VOD film review: A Hero (2021)
Ivan Radford | On 23, Jan 2022
Director: Asghar Farhadi
Cast: Amir Jadidi, Mohsen Tanabandeh, Sahar Goldust
“Where in the world are people celebrated for not doing the wrong thing?” That’s the pointed question asked by Bahram (Mohsen Tanabandeh) halfway through A Hero, Asghar Farhadi’s latest. True to form, it’s a morally provocative sympathy-twister, a rolelrcoaster of ethical dilemmas and painful consequences.
The film follows Rahim (Amir Jadidi), a man who has been in debtors prison for three years. Bahram, a former friend, is his creditor, and is currently owed a total of 150,000 tomans. We pick up with Rahim as he gets out on two days’ leave, during which he hopes for an opportunity to persuade Bahram to accept a bond that will let him be free and slowly repay the remainder of his debt. Key to his plan is a bag of 17 gold coins found by his girlfriend, Farkhondeh (Sahar Goldust). Sell them off and they would get enough to pay back half of the loan – surely that would be enough to change Rahim’s fortunes?
Things go wrong almost immediately, as the coins turn out not to be worth all that much. Unable to publicly divulge the nature of his and Farkhondeh’s relationship, he instead decides to return the bag to its rightful owner – claiming that he found the coins in the process. What ensues is a deliciously thorny situation, as the wider world gets wind of his decision to return the bag to the proper person and holds him as some kind of saint for being conscientious and honest.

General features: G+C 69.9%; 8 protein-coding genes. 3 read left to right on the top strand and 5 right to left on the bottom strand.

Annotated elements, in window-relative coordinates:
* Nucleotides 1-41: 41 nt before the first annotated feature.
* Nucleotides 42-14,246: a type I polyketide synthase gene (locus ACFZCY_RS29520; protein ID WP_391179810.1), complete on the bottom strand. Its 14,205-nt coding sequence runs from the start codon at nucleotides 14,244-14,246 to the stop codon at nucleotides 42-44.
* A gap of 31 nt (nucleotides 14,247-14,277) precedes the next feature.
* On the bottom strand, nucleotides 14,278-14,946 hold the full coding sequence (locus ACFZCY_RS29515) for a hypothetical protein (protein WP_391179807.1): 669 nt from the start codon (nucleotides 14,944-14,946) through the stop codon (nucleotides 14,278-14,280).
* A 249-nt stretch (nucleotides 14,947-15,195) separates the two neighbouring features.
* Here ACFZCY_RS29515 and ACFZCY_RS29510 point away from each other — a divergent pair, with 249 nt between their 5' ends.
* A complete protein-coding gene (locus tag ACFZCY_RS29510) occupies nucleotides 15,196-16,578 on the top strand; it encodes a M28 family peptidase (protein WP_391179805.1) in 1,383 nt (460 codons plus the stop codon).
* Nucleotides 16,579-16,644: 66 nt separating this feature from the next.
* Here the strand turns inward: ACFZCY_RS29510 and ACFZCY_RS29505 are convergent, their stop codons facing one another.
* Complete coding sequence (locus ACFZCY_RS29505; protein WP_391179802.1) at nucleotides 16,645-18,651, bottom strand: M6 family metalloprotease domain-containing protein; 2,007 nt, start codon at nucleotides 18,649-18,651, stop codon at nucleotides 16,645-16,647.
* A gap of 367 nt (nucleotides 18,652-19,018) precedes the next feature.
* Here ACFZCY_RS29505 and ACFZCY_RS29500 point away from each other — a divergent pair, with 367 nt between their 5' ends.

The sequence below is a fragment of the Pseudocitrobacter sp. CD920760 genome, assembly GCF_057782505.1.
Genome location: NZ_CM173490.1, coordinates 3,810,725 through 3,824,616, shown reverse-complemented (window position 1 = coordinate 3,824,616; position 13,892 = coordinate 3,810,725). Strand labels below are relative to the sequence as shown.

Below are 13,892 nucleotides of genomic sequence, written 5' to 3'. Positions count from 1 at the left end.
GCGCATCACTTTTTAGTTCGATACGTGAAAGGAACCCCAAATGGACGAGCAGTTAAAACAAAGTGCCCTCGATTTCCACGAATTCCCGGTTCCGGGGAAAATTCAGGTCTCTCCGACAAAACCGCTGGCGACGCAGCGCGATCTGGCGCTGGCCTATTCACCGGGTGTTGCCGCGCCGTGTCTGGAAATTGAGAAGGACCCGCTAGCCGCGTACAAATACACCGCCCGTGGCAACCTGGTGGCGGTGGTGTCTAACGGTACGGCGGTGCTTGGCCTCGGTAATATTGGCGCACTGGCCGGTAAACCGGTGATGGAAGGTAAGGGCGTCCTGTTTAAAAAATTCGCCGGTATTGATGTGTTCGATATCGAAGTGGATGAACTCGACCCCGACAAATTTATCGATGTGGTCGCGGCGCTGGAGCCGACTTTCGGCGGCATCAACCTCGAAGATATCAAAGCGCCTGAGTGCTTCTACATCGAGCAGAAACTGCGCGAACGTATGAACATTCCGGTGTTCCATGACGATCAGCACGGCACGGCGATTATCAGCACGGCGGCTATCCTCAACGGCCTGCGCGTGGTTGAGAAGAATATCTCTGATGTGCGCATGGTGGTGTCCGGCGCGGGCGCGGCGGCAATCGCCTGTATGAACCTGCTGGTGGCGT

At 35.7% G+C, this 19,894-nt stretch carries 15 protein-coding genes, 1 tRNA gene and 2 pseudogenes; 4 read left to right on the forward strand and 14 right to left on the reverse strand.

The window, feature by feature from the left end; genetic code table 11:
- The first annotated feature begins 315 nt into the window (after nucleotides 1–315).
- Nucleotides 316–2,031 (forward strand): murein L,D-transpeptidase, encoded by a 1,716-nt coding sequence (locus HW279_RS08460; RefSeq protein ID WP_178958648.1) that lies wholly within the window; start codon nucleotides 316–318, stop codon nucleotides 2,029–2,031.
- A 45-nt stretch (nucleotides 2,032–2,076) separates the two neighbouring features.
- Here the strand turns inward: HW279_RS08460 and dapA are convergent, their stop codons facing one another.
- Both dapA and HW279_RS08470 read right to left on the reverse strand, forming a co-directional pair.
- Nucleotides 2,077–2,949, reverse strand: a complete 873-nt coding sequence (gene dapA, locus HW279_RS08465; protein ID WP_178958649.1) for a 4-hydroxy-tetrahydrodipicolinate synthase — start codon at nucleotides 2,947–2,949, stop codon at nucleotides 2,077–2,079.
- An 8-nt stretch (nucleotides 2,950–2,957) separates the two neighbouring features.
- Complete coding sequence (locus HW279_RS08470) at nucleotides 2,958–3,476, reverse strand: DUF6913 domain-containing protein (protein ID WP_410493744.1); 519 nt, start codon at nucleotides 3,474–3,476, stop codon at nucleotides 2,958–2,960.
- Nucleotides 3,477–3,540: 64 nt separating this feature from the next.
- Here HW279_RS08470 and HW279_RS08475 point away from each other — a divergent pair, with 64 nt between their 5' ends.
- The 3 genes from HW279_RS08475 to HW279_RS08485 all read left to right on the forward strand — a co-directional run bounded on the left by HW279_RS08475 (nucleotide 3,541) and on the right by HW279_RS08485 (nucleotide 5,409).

Except, of course, he’s anything but, and Rahim is all too aware that the positive publicity will help his cause to present himself as a reformed man. The more support he gets, the more charitable donations pile up to help him pay off his debt. All the while, Bahram looks on bewildered at how this creditor is being praised for his disingenuous do-gooding.
Farhadi has a real knack for social dramas with a realistic edge, and this unfolds with a documentary-like naturalism that makes the whole thing cringe-inducingly enjoyable to watch. We find ourselves rooting for Rahim, then siding with Bahram, who tried to do the right thing by Rahim before he went to prison, and then despairing at the daisy chain of unexpected effects that each action causes.
The messiness that unspools gets a little too messy, with the script’s second half lacking the simple punch of, say, A Separation. The complex conflicts on display ultimately extend beyond our protagonist and hold their own pointed critique. But A Hero is best when zeroed in on its central subject, and Jadidi’s two-faced yet charismatically earnest figure is fantastic to see in action, topped only by his innocent, stammering son, Siavash (Saleh Karimai), who is paraded in front of the cameras at every opportunity. Even then, Farhadi deftly avoids taking a stance, leaving you straddling the fence and trying to work out on which side you should land. It’s a shrewdly constructed house of cards that’s stacked with slow-burn suspense.